Google is Now Reviewing Apps Before They are Published on Google Play

We may earn a commission when you click links to retailers and purchase goods. More info.

Google Play may no longer be the wild west of app stores. In fact, it hasn’t been for quite some time, we just didn’t know it.

This morning, Google announced that several months ago, they began reviewing apps through a “team of experts” who are responsible for identifying violations of their developer policies “earlier in the app lifecycle.” So far, the change hasn’t seemed to impact the time-to-market for developers’ apps, something I’m sure all developers will now be somewhat concerned about. After all, Apple’s app store review process is widely known as being painfully slow, often taking days or weeks to get apps processed and available for download. 

Related to the new review process, Google said that they would be more transparent with developers when it comes to the publishing status of their apps, but also why an app has been rejected or suspended. Developers should now be able to fix and resubmit apps for minor violations much more easily.

In the end, assuming Google can keep up their current speedy approval schedule, this benefits all of us. Not only should this improve the quality of apps and experience on Google Play, but it helps protect you and I from potentially downloading something dangerous.

The new review process isn’t all that Google announced today, though. Going forward, Google Play will now include an age-based rating system for apps and games. The idea here is that depending on where you are on this wonderful planet, people will have different views on what is appropriate for kids, teens, and adults. With this new system, developers should be able to better label and categorize their apps, so that they reach the proper audience and are easier to find.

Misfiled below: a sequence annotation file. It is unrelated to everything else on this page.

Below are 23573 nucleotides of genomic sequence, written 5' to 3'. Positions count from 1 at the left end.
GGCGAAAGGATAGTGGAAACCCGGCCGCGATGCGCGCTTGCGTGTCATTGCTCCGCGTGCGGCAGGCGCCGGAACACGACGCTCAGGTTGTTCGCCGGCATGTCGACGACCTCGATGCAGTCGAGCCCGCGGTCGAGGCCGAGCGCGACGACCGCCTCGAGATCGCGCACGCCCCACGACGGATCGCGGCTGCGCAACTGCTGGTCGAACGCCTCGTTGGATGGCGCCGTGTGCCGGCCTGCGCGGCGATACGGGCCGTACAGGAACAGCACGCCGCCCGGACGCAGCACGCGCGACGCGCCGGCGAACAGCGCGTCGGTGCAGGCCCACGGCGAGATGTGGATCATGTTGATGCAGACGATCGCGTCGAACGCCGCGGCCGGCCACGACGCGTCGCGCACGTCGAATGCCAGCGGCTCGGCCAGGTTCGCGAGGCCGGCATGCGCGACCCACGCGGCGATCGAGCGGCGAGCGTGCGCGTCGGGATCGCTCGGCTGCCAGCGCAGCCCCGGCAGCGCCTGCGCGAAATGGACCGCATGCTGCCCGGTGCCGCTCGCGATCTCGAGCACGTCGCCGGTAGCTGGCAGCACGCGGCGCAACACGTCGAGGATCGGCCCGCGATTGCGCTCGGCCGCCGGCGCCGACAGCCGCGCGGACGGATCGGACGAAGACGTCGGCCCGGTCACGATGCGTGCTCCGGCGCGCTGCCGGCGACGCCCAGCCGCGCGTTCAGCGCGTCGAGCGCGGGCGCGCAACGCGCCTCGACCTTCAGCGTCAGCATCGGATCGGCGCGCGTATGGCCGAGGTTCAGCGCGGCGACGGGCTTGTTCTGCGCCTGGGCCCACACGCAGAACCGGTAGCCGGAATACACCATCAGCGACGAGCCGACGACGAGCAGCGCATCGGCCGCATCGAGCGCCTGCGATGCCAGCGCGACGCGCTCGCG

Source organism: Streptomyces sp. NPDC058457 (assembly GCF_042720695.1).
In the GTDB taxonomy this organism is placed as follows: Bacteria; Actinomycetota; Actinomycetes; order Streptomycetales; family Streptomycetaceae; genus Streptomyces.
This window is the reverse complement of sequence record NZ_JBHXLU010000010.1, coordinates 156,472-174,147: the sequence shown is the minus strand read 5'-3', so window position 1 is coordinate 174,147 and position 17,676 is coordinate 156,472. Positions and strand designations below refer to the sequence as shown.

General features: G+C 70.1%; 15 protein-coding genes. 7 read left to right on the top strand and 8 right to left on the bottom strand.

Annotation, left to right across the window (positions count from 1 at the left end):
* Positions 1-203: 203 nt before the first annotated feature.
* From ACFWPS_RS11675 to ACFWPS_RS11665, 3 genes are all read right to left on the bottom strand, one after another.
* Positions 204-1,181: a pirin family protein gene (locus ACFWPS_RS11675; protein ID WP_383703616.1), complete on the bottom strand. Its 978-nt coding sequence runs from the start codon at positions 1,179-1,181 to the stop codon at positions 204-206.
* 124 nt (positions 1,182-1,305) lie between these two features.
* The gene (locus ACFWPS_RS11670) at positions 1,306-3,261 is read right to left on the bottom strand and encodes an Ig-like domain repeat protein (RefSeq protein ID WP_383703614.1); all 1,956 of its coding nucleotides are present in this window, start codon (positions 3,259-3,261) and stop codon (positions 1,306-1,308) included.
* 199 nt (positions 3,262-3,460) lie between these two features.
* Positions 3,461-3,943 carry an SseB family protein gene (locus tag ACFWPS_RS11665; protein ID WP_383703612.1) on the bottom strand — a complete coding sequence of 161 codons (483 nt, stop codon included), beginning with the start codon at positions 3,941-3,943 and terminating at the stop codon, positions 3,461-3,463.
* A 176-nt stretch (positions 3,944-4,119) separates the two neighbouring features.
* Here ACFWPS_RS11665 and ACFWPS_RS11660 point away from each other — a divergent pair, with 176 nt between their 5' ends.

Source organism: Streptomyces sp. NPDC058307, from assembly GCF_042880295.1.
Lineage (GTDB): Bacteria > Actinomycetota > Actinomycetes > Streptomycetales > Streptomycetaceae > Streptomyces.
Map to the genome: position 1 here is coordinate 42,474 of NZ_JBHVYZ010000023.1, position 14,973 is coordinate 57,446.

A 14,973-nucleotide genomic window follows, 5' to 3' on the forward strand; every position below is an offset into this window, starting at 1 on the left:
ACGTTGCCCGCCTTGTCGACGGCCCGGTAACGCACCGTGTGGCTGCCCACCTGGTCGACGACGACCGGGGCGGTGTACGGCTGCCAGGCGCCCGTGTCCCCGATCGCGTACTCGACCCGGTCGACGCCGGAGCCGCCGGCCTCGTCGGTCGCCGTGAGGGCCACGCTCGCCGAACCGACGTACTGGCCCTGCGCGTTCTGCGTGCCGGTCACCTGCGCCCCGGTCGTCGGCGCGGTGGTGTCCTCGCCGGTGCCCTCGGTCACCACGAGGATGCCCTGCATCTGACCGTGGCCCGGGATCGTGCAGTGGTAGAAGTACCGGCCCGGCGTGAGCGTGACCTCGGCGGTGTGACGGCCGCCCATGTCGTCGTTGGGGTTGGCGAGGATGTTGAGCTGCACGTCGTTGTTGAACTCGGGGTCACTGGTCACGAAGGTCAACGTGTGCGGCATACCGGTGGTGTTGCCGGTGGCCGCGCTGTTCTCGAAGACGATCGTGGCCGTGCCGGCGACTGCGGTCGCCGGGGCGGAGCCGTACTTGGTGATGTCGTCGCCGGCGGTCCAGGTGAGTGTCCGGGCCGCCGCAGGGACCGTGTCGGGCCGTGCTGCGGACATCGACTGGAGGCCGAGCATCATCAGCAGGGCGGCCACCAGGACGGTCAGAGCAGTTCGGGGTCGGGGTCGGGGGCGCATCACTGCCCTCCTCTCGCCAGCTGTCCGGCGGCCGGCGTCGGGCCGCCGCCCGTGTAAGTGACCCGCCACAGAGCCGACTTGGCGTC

The new content rating system includes “official ratings from the International Age Rating Coalition (IARC) and its participating bodies, including the Entertainment Software Rating Board (ESRB), Pan-European Game Information (PEGI), Australian Classification Board, Unterhaltungssoftware Selbstkontrolle (USK) and Classificação Indicativa (ClassInd).”

Starting today, developers should complete a new content rating questionnaire for each of their apps. If the questionnaire isn’t complete, apps may show up as “Unrated,” which could be a bad thing depending on the country.

Big news, right?

Via:  Android Developers



Collapse Show Comments